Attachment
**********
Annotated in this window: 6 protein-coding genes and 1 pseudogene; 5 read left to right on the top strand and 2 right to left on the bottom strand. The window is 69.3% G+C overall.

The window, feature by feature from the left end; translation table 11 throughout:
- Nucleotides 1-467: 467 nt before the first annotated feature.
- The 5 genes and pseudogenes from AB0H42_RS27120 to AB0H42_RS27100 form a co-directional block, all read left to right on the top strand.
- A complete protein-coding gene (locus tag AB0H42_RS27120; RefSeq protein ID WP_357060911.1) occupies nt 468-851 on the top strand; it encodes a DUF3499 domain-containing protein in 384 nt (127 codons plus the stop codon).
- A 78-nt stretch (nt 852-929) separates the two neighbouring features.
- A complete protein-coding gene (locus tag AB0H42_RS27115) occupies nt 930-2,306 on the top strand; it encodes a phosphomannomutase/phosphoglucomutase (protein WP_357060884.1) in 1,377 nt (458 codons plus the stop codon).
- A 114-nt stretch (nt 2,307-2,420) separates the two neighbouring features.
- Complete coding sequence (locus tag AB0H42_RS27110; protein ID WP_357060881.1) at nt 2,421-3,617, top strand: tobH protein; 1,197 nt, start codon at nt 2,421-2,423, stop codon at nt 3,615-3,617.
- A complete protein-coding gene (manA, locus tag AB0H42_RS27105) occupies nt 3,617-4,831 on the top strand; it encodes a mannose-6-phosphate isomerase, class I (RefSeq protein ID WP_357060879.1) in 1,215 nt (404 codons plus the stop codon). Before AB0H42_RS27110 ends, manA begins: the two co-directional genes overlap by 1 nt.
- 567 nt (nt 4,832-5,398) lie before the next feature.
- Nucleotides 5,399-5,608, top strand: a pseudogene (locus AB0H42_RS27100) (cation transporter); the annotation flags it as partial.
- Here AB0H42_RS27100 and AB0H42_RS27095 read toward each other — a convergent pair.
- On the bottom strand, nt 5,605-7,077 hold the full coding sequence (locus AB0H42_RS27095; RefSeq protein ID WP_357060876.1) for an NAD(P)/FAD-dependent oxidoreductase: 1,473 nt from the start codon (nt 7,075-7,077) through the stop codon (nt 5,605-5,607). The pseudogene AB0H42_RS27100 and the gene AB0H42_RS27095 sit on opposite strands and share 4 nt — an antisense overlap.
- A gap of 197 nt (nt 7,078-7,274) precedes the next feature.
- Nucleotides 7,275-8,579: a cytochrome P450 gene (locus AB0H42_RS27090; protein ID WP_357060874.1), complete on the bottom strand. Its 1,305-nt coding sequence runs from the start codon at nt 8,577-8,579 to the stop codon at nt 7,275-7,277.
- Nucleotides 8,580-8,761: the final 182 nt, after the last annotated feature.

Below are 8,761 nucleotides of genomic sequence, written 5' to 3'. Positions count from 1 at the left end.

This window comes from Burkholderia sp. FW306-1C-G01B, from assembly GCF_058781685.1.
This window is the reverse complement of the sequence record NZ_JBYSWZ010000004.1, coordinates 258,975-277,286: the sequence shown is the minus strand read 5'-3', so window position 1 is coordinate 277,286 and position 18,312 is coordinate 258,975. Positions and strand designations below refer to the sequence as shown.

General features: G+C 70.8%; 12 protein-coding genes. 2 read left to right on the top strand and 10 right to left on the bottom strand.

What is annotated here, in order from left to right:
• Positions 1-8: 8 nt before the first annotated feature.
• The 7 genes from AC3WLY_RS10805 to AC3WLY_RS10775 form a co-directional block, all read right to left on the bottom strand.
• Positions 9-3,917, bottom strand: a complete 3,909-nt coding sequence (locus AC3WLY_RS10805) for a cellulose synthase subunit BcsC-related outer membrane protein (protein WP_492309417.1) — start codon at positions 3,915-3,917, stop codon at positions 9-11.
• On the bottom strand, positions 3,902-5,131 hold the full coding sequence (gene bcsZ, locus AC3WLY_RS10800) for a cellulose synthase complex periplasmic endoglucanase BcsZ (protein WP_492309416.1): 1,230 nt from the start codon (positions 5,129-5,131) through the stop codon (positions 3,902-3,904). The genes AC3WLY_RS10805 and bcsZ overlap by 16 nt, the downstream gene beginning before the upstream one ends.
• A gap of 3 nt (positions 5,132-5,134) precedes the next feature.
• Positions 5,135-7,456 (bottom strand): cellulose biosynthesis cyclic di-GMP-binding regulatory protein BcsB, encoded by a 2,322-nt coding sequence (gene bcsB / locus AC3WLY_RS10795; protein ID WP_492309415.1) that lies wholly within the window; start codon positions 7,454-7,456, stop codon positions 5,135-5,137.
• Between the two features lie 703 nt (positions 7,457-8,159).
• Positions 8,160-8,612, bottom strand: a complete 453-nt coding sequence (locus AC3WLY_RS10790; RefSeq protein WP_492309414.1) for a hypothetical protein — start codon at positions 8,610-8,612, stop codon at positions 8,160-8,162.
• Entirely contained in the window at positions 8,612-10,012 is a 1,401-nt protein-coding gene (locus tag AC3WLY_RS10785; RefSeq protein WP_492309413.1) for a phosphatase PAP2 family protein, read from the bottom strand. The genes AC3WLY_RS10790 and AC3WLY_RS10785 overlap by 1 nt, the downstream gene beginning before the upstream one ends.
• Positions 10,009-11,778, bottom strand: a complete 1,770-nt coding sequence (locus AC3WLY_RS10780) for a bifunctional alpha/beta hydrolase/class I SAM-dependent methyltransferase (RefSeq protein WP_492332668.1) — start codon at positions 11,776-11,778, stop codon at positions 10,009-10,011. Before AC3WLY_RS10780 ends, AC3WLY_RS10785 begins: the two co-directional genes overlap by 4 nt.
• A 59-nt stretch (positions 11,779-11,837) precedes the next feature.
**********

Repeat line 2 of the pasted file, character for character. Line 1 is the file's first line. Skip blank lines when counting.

The window, feature by feature from the left end; translation table 11 throughout: